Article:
AB190 Testimony (Prevailing Wage)

Daniel Honchariw

Testimony in Opposition re: Assembly Bill 190 – Assembly Government Affairs Committee

Wednesday, March 20, 2019

8:30 am

My name is Daniel Honchariw. I represent the Nevada Policy Research Institute as its senior policy analyst and registered lobbyist.

We oppose AB190 because it will cost taxpayers tens of millions of dollars, according to the fiscal notes submitted by government agencies, just so union workers on public construction projects can be paid wages that are, on average, 62 percent above the market rate.

The below chart compares the 2017 prevailing wage rates for 14 job categories in Clark County, which represented over half of all construction employment that year, against the average wage earned for all workers in that same profession.

Because the prevailing wage rate also includes the cost of benefits, we increased the average market wage by 50 percent to account for the cost of benefits in the private sector. This is an extremely conservative assumption, meaning that the actual disparity is likely even greater than what is reported here.

The Clark County prevailing wage ranged from 14 percent above the market wage for roofers, to a staggering 109 percent above the market wage for glaziers, with the average prevailing wage rate coming in at 62 percent above the market wage:

Table 1: Average wage and prevailing wage in Clark County, Nevada (2017)


AB190 will increase the tax burden on ordinary Nevadans by requiring governments to pay wildly inflated labor rates on all of their construction projects. This committee should oppose AB190 and the unwarranted giveaway of taxpayer money that it represents.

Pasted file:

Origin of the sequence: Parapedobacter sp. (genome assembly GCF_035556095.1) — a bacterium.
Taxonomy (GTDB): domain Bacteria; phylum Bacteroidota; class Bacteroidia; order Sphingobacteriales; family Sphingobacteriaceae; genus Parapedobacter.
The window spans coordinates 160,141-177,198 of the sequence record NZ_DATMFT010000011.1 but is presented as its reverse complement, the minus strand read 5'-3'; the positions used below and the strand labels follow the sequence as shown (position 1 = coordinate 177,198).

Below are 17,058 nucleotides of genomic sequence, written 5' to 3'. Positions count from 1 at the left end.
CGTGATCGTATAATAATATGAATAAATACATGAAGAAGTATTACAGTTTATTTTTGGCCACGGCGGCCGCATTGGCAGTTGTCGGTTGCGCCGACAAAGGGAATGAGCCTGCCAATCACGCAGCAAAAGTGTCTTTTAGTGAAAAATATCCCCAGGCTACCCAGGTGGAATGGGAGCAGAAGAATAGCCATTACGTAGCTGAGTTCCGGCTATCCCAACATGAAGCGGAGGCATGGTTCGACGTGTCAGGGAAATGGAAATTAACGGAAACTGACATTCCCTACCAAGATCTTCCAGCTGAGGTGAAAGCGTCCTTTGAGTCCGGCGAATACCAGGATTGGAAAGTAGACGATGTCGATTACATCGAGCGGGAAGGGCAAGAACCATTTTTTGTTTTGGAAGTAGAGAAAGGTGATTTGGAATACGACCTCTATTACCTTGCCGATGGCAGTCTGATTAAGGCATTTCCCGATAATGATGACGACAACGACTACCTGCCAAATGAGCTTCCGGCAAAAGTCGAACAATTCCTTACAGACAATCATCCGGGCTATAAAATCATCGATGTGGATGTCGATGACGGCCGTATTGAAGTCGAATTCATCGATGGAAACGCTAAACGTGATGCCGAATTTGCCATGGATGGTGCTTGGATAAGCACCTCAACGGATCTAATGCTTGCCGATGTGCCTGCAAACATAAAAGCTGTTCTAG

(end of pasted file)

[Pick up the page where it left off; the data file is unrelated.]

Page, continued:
Sources: Bureau of Labor Statistics and Nevada Labor Commissioner, 2017 data for Clark County, NV.

Daniel Honchariw

Daniel Honchariw

Senior Policy Analyst

Daniel Honchariw joined the Nevada Policy Research Institute in May 2016. He focuses mostly on fiscal and education (school choice) issues, and has also published extensively on the abuses of civil asset forfeiture. His work has been featured and/or cited by in-state and national publications including USA Today, The New Yorker, Reason, the Las Vegas Review-Journal, and the Reno Gazette-Journal.

Prior to joining, Daniel had been a lifelong California resident. His experience includes stints with the National Labor Relations Board, multiple financial services firms, and a Tahoe-based ski resort. He is a sports fanatic, political junkie, and chess enthusiast.

Daniel holds a B.S. in Industrial and Labor Relations from Cornell University (’09) and an M.P.A. in Public Management from California State University, Dominguez Hills (’14).